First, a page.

Monday, 20 June 2016

Stars and dog-stars?

This is the season when Gemini the Twins gives way to Cancer the Crab in the heavens.  But it was probably a terrestrial crab the Victorian star, Ellen Terry was thinking of when she wrote in her Memoirs :
"Progress on the stage is often crablike, and little  parts, big parts, and no parts at all must be accepted as 'all in a day's work'. "

Did she also have a fleeting thought for The Two Gentleman of Verona, Shakespeare's early play about love and fidelity?  In it Launce, the comic servant is upstaged by his badly-behaved mutt, Crab the dog.



Launce teaching his Dog 18th century engraving,  Henry W. Bunbury, 
© Fine Arts Museum, San Francisco


"When a man's servant shall play the cur with him, look you, it goes hard; one that I brought up of a puppy; one that I saved from drowning when three or four of his blind brothers and sisters went to it. I have taught him, even as one would say precisely, 'Thus would I teach a dog.'   I was sent to deliver him as a present to Mistress Silvia from my master, and I came no sooner into the dining-chamber but he steps me to her trencher and steals her capon's leg. O! tis a foul thing when a cur cannot keep himself in all companies."   But worse is to come:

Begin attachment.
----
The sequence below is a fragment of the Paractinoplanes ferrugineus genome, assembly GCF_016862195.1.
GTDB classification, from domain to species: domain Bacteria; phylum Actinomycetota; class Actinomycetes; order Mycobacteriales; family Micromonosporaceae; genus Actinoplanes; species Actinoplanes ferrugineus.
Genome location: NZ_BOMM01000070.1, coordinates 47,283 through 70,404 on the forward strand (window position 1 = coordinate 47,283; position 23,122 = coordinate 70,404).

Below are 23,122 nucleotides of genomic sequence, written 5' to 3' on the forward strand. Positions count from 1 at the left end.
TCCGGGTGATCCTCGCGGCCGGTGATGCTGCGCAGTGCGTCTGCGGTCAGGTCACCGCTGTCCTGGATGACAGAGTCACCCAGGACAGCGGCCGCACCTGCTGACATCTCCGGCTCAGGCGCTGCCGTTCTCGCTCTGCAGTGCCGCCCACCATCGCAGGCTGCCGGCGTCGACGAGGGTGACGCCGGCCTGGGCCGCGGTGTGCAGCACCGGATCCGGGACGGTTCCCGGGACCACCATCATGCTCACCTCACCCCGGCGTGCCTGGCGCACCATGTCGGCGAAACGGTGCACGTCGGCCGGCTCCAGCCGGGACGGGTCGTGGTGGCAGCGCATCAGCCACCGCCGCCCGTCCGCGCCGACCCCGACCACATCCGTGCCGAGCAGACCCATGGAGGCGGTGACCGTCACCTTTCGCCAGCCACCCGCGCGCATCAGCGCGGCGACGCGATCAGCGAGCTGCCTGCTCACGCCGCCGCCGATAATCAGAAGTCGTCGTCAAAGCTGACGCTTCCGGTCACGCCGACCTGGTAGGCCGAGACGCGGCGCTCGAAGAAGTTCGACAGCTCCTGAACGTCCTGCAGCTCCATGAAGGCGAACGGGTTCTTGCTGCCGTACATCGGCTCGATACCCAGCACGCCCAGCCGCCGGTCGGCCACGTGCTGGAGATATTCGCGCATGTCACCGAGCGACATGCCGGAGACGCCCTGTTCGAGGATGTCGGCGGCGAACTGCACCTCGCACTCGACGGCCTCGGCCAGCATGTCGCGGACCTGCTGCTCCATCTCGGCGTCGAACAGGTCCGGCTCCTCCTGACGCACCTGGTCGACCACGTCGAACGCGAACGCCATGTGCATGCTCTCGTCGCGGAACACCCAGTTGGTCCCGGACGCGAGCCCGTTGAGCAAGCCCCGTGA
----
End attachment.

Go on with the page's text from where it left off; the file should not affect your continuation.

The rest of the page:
"He thrusts me himself into the company of three or four gentleman-like dogs under the duke's table: he had not been there -- bless the mark---a pissing-while, but all the chamber smelt him.  Out with the dog!

. …Nay, I'll be sworn, I have sat in the stocks for puddings he hath stolen, …I have stood on the pillory for geese he hath killed,…. thou thinkest not of this now.  Nay, I remember the trick you served me when I took my leave of Madam Silvia: did not I bid thee still mark me and do as I do?  When didst thou see me heave up my leg and make water against a gentlewoman's farthingale?  Didst thou ever see me do such a trick?"

Two Gentlemen of Verona  Act IV, sc. 4.  

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